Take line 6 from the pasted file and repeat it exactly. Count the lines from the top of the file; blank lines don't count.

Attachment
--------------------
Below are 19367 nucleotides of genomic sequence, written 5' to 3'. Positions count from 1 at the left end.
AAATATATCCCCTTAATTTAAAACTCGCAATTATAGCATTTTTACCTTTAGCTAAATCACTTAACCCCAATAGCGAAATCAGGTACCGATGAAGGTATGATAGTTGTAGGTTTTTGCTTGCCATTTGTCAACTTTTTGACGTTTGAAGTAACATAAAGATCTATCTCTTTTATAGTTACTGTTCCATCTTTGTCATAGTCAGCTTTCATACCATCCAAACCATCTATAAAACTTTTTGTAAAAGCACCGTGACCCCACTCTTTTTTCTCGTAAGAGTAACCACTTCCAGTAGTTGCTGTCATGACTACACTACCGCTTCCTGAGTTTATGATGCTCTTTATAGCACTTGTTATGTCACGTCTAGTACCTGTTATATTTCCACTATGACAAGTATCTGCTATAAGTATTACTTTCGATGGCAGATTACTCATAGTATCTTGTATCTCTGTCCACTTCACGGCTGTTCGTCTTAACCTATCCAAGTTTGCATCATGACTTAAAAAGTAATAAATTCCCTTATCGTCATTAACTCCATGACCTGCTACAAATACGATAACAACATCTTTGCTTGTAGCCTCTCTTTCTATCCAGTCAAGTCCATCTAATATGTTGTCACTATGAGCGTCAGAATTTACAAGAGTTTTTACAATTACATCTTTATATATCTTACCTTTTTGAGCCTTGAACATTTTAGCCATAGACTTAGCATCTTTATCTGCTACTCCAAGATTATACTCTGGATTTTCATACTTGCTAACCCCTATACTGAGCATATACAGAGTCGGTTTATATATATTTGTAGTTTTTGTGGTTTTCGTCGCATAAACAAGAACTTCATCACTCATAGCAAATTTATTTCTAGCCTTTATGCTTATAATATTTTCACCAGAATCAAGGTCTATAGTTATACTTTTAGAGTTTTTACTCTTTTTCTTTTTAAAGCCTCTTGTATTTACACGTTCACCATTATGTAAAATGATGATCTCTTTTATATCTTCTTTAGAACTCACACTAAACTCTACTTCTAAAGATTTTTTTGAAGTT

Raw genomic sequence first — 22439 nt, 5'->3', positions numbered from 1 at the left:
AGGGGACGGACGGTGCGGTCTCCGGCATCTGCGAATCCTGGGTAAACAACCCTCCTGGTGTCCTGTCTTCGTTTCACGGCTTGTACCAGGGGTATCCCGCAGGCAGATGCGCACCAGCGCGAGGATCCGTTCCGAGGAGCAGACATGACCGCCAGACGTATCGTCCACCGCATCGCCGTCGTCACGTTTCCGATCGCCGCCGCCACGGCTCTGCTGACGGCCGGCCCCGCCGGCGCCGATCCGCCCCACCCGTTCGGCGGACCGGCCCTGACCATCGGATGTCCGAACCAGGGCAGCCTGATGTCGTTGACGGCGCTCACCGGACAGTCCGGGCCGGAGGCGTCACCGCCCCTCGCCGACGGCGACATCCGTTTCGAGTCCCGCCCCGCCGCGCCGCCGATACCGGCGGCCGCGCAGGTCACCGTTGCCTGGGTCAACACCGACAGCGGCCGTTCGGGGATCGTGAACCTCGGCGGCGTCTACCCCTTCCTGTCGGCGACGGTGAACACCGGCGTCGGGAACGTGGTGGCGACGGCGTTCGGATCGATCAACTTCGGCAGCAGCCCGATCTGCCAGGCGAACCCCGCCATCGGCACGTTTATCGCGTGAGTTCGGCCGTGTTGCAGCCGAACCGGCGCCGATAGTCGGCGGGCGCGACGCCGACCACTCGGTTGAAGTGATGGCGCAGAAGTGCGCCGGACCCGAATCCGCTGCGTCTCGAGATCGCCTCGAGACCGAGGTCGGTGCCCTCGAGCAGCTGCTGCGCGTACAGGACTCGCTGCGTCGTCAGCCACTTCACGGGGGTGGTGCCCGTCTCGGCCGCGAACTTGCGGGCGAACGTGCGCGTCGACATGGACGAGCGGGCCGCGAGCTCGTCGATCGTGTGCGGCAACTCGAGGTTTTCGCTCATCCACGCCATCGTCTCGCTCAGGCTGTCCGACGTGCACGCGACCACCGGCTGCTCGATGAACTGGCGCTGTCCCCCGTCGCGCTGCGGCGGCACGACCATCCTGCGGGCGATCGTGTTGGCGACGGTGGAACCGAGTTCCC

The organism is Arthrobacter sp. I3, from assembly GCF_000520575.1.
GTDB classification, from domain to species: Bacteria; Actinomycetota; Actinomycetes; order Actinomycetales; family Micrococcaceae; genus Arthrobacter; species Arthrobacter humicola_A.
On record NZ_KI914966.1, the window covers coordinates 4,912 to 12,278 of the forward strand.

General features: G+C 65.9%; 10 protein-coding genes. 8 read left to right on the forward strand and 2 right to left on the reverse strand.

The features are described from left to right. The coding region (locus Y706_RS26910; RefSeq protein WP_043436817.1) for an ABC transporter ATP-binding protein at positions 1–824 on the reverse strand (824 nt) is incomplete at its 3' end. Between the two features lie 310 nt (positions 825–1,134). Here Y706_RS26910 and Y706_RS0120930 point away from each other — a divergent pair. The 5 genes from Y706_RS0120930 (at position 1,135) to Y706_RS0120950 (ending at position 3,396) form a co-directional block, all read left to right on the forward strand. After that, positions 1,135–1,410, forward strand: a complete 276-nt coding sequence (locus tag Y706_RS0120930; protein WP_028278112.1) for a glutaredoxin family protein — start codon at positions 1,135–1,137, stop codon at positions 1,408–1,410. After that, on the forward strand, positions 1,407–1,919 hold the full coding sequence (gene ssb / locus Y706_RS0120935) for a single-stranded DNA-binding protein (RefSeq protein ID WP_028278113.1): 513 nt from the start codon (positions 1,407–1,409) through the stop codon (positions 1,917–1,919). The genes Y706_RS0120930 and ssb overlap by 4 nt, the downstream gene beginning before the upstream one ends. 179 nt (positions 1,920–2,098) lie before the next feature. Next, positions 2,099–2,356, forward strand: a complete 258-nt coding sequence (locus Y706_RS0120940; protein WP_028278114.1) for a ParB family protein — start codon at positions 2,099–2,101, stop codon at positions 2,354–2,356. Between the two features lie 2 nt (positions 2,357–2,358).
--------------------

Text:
GTDB classification, from domain to species: Bacteria; Actinomycetota; Actinomycetes; order Actinomycetales; family Micrococcaceae; genus Arthrobacter; species Arthrobacter humicola_A.